Artist in Focus - Matt Roseveare
Matt started taking photographs of nature when he was 10 years old on a family camera and ever since then, has grown to love nature and especially the wildlife within nature.
He won the British Wildlife Photography Award in the 12-18 year old category and is currently studying Marine and Natural History Photography.
His talent continues to grow by the week and he is undoubtedly destined to be regarded as one of the great photographers of the 21st century.
How would you describe your photography?
I’m obsessed with waking up really early and capturing fleeting scenes in nature that are full of atmosphere and really sum up the feel of a certain place. I enjoy the challenge of combing landscape and wildlife photography to try and tell the story of where I live in the New Forest National park.
What do you aim to communicate through your photography?
In our digital world we’ve never been so disconnected with nature. Through my work I hope to inspire as many people as I can to appreciate wild places and the wildlife that lives there as they need our help now, more then ever.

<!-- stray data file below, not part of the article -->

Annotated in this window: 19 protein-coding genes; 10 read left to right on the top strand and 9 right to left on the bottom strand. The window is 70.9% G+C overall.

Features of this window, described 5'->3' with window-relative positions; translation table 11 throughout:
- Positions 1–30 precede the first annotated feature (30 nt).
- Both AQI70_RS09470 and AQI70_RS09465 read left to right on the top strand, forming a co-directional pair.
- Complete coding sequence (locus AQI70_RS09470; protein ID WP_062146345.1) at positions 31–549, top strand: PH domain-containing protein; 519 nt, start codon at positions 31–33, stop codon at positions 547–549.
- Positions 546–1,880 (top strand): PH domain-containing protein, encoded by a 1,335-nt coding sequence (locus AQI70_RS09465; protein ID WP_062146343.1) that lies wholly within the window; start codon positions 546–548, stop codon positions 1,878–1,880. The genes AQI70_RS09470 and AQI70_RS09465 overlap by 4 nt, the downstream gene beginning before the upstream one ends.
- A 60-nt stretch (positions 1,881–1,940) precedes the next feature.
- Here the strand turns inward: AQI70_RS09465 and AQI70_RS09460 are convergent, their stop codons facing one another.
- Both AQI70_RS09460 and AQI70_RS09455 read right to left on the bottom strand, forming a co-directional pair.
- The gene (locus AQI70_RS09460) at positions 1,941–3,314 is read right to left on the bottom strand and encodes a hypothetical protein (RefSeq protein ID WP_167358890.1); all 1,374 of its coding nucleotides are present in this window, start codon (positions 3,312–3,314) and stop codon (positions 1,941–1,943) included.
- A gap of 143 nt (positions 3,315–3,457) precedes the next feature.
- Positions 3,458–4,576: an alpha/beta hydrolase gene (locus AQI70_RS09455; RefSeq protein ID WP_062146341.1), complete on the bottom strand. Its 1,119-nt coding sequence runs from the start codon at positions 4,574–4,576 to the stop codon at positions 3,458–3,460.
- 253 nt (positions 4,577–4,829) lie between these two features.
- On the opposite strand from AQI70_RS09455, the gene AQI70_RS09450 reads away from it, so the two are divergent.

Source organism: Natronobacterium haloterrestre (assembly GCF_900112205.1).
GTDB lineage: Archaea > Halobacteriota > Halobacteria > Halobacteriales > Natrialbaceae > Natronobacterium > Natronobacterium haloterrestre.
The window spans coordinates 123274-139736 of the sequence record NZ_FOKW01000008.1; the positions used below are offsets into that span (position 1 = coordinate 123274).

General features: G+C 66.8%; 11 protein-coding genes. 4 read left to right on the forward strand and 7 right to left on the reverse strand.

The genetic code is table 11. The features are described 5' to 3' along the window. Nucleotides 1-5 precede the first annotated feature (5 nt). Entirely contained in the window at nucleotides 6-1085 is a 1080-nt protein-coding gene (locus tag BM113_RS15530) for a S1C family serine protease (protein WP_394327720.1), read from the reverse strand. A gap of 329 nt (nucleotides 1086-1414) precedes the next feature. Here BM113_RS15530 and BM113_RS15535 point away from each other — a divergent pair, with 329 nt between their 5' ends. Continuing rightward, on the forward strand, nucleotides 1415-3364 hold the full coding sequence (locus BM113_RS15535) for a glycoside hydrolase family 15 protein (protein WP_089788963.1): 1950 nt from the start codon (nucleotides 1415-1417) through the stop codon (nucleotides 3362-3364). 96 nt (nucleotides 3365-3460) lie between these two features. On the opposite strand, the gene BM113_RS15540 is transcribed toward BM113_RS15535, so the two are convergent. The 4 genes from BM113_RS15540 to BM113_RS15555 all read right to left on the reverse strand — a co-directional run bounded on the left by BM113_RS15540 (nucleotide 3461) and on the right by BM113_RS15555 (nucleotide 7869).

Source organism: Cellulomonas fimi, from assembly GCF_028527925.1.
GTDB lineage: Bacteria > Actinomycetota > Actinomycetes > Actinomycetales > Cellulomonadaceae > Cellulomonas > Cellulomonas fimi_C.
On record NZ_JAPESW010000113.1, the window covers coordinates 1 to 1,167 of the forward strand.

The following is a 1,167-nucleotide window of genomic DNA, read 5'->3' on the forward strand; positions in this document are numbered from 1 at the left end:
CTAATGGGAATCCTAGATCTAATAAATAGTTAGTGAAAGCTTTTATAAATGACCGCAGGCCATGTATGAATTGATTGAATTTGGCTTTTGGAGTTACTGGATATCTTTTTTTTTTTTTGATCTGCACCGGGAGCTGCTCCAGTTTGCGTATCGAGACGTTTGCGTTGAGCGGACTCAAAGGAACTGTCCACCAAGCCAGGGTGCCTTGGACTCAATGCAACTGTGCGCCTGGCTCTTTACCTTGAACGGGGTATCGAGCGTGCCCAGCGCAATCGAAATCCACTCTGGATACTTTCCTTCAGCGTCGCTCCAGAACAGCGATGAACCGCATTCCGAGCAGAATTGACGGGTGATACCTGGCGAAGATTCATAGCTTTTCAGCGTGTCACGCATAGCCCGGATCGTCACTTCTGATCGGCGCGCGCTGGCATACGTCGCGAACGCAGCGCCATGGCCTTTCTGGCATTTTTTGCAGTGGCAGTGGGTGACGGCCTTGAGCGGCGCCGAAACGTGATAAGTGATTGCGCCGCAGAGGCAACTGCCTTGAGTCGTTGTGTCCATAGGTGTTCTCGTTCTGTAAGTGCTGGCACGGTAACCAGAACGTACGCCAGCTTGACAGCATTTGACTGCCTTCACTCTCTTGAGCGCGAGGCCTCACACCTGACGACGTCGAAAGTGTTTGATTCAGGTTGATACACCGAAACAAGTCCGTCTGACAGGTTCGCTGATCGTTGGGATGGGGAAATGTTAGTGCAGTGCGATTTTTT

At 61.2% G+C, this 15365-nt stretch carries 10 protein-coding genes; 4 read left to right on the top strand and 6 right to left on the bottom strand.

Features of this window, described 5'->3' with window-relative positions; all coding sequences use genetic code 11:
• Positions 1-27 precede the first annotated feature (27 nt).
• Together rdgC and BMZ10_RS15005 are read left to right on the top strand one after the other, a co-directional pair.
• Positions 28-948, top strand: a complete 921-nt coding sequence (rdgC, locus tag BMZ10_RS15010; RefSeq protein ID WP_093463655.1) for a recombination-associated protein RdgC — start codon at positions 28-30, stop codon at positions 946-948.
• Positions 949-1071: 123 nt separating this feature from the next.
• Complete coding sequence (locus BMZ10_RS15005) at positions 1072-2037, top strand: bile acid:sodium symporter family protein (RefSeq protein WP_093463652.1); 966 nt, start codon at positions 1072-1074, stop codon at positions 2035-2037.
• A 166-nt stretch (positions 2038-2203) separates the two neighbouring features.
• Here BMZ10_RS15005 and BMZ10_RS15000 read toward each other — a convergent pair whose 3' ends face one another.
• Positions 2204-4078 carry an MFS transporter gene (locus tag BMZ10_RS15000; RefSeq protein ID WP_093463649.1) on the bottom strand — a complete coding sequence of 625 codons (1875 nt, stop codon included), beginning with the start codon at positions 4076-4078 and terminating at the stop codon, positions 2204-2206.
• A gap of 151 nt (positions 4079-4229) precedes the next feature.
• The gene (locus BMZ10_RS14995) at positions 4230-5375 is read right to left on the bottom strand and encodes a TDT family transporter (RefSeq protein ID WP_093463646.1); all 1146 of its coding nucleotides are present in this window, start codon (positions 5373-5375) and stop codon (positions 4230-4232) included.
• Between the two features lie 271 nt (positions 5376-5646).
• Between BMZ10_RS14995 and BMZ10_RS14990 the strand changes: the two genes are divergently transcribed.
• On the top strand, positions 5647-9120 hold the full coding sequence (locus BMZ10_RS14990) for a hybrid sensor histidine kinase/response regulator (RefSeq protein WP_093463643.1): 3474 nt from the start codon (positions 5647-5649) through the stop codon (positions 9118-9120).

Do you have a favourite piece of yours?
My favourite photograph is “On the Horizon” it was a moment where everything seemed to come together, the light , the mist , the deer , a scene I will never forget and completely sums up the New Forest to me.
What helps you focus whilst working?
When I’m out taking photos I’m normally waiting for long periods of time for fleeting moments, so removing all distractions is key. A little game I play to keep me focused is trying to identify all the birds calling, this keeps the senses primed so I’m fit for anything to happen.
Do you have other outlets/hobbies outside of your photography?
I also love to make short films about wildlife, a similar medium to still photography but stories can be told in very different ways. I love the challenge of finding new ways to represent nature in a creative yet engaging way.
What influence is the Coronavirus Crisis having on your work and how are you adapting?
It has given me time to go through old photographs that I never had time to edit and to my surprise I have found some I really like. I’m also exploring the areas around me a lot more on my daily exercise and looking forward to photographing them once the lockdown restrictions have been lifted. I have also had a chance to photograph completely new subjects like tiny beetles and caterpillars in my garden.